Mis in Operations with Example

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Assignment ' 2 Prepared by: Rahul Bangur SMBA08172 Section - C Is MIS Applicable in Management?

By the end of the first year of your MBA program, you would finish all the core courses, allowing you to appreciate the various management areas, particularly Operations Marketing Finance Human Resources You may also ask yourself how MIS fits as a management subject. This assignment will help you relate MIS to the management area of your choice.

You are required to provide a practical example of how MIS can be deployed in one of the four specialization areas listed above. The report should include two integrated components:

I. A discussion of why and how MIS is suitable for the specialization area; identify how widely (or otherwise) MIS is actually used in the area, and what can be done to further promote its use (if needed).

II. The above discussion should be accompanied with an example of a real-world company/industry that deploys MIS in the specialization of interest. Introduction You have to consider three managerial factors together in MIS: effectiveness, efficiency and profitability. oEffectiveness ' How well a firm is pursuing a goal or objective of its business; for instance, providing quality product/service can be a business goal that is usually stated in a firm's mission statement; Management by objective (MBO), etc. Therefore, it is necessary to drastically improve operations in the functional areas, increasing productivity, quality, speed, and customer service. Therefore, I am explaining the use of MIS in Operation Management Operations management focuses on carefully managing the processes to produce and distribute products and services. Usually, small businesses don't talk about "operations management", but they carry out the activities that management schools typically associate with the phrase "operations management." Major, overall activities often include product creation, development, production and distribution. (These activities are also associated with operation and product management. However product management is usually in regard to one or more closely related product -- that is, a product line. Operations management is in regard to all operations within the organization.) Related activities include managing purchases, inventory control, quality control, storage, logistics and evaluations. A great deal of focus is on efficiency and effectiveness of processes. Therefore, operations management often includes substantial measurement and analysis of internal processes. Ultimately, the nature of how operations management is carried out in an organization depends very much on the nature of products or services in the organization, for example, retail, manufacturing, wholesale, etc. Control and Coordinating Function of Management Product and Service Management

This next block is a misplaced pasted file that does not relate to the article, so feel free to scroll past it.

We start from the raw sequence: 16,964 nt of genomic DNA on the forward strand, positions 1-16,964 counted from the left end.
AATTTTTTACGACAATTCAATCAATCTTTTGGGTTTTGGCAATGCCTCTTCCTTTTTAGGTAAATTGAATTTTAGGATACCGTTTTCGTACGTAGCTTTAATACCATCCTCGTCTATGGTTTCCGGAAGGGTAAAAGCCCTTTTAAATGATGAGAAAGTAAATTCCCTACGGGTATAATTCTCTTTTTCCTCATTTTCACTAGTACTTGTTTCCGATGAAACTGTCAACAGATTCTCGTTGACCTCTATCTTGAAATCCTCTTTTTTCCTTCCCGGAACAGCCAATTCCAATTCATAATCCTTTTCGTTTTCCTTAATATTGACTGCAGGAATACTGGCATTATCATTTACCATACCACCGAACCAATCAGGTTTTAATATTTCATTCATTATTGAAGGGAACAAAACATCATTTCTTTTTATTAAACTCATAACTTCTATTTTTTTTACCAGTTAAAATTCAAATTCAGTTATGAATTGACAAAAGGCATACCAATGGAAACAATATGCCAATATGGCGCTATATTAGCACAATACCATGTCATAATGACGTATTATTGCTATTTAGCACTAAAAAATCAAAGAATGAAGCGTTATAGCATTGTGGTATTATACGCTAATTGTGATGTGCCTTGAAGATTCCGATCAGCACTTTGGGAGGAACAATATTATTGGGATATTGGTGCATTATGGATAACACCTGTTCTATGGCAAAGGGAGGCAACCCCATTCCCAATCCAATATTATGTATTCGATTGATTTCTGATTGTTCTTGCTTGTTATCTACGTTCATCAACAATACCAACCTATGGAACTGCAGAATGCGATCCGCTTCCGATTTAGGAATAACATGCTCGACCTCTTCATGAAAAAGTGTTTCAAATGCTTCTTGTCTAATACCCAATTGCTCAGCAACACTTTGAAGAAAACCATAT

Quality Management
Inventory Management
Logistics and Transportation Management
Facilities Management
Configuration Management
Distribution Channels {text:bookmark-start} {text:bookmark-end} Management Control and Coordinating Function Management control and coordination includes a broad range of activities to ensure that organizational goals are consistently being met in an effective and efficient fashion. Many People Are Averse to Management "Control" New, more "organic" forms or organizations allow organizations to be more responsive and adaptable in today's rapidly changing world. These forms also cultivate empowerment among employees, much more than the hierarchical, rigidly structured organizations of the past.. "Coordination" Must Exist or There's No Organization -- Only an "Experience" Regardless of the negative connotation of the word "control", it must exist or there is no organization at all. In its most basic form, an organization is two or more people working together to reach a goal. Whether an organization is highly bureaucratic or changing and self-organizing, the...
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